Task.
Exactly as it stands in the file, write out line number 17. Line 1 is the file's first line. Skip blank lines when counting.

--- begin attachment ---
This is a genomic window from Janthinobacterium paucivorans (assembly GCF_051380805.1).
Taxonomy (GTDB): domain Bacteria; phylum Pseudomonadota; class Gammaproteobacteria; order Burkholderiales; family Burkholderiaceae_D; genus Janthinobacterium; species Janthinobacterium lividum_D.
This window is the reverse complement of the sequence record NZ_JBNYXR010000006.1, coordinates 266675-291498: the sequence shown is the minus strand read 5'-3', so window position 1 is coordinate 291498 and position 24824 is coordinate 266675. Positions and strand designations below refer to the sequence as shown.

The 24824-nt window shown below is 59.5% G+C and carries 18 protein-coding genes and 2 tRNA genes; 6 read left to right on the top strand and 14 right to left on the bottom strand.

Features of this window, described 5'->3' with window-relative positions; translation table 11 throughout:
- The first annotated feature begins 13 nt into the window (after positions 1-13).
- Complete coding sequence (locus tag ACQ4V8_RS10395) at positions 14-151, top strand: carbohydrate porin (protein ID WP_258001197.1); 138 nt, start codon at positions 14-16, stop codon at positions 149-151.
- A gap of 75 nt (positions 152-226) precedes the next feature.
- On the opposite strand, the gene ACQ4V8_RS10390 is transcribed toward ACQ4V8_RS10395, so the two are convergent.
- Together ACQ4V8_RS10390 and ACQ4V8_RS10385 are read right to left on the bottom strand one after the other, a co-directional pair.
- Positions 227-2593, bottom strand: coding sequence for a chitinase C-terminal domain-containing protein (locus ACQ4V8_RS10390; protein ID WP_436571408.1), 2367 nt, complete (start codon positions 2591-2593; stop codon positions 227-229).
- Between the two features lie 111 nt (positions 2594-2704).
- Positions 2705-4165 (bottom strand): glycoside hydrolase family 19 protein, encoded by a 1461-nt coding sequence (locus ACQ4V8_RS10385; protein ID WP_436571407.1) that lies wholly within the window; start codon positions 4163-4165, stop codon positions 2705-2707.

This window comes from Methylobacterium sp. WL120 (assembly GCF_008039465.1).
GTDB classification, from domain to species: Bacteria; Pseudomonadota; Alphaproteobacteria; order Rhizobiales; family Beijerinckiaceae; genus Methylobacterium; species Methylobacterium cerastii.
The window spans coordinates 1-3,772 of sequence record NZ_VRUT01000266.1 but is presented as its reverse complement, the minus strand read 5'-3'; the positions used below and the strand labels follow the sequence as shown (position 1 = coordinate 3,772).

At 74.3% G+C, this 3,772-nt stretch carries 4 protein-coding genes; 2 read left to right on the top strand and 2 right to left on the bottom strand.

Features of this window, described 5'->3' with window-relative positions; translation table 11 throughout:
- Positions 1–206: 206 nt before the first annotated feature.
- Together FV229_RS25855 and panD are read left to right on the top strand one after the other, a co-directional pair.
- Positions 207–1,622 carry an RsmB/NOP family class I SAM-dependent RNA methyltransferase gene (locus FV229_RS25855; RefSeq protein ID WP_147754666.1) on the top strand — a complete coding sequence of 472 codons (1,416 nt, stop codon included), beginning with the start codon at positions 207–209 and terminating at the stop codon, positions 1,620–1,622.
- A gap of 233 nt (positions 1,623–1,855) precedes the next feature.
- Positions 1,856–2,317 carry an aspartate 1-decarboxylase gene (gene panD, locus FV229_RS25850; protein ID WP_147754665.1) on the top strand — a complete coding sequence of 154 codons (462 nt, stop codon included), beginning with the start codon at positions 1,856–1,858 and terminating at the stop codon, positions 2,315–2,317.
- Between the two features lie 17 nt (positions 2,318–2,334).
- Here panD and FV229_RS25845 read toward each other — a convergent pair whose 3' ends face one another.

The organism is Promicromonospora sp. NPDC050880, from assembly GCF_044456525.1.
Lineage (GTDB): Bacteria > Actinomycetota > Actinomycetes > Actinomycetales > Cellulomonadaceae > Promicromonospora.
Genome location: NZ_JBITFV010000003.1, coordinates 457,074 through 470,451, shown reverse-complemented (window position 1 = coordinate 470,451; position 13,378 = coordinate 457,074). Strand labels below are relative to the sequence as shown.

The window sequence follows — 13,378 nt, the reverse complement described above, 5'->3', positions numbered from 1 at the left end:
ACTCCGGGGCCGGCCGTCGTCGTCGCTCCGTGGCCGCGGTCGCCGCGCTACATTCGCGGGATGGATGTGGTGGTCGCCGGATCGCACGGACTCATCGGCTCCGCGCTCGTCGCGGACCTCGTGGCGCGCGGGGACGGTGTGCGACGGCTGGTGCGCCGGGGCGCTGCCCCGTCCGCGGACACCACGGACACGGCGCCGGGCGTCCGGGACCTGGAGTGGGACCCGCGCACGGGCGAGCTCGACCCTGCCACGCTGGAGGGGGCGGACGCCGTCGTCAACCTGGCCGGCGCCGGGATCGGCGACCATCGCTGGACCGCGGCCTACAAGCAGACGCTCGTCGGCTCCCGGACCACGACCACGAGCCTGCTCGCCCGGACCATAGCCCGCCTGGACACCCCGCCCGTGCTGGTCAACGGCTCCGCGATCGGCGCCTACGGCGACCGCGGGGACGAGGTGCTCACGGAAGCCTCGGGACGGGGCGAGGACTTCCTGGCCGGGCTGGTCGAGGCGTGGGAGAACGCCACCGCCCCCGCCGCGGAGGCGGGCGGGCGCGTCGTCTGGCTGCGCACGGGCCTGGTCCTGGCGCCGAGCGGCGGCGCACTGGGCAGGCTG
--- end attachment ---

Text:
At 74.3% G+C, this 3,772-nt stretch carries 4 protein-coding genes; 2 read left to right on the top strand and 2 right to left on the bottom strand.